The Electric Vehicle Market Accelerates with Innovation

The electric vehicle (EV) market appears to be signaling that it’s ready to start merging into the mainstream. In 2012, EV sales represented a 73 percent improvement over 2011, and EV sales in the first four months of 2013 were 20 percent higher than in the same period last year, according to Green Car Reports.

Still, even with this jump in sales, EVs comprised just under 4 percent of all the cars sold in the U.S. in the first four months of 2013 (up from just over 3 percent in 2012). The vehicles are still hindered by the “sticker shock” they produce in would-be consumers—that is, they carry off-putting price tags—and by the fact that the vehicles which rely on grid charging for power are able to drive much shorter ranges than carbon-emitting internal combustion engines can.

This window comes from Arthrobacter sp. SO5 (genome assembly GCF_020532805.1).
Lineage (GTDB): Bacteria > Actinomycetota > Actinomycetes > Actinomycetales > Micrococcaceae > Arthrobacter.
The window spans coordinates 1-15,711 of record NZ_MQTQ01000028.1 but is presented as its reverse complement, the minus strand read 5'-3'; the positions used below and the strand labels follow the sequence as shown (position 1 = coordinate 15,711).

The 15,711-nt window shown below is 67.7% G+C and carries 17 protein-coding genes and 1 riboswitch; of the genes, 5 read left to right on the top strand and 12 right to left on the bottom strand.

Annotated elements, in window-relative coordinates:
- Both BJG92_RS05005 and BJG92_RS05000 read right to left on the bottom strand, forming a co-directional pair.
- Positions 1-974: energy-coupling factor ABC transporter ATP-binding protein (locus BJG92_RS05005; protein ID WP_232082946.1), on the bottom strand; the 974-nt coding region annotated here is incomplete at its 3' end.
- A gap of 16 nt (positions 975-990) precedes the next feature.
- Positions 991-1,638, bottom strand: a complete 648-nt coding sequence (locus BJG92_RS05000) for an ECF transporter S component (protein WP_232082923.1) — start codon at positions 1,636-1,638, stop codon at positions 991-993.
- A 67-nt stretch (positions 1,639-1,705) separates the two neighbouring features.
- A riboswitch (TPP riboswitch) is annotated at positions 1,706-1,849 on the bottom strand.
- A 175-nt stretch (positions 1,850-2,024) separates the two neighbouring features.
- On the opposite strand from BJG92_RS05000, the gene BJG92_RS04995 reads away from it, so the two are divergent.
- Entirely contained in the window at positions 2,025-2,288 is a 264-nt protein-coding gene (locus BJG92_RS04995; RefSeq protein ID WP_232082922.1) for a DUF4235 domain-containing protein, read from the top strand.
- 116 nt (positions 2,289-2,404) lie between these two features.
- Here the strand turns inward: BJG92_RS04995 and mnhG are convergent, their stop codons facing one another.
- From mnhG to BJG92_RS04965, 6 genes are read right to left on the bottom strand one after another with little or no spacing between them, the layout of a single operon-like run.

What would removing these obstacles mean for the EV market? A Los Angeles Times article from July reports that EV-advocacy group Electrification Coalition, in partnership with PricewaterhouseCoopers, calculated the predicted future costs of owning gas-powered versus battery-electric vehicles, and found that the two would be cost-competitive by 2017.

Given this indication—and others—that the price obstacle might be a temporary one, a host of researchers and manufacturers are chipping away at the vehicles’ usability limitations.

A recent report compiled by the American Council on Renewable Energy (ACORE) revealed several of the innovations bubbling within the EV market that may very soon be assuaging automotive consumers’ EV-concerns:

  • The Joint Center for Energy Storage Research—a collaboration between the U.S. Department of Energy and its national labs together with private and public universities and several major corporations—has set a five-year goal of developing battery and charging technologies for EVs that provide five times the energy storage at one-fifth the cost of today’s best storage systems, write Andrew Jack and Simon Amies of law firm Covington and Burling LLP.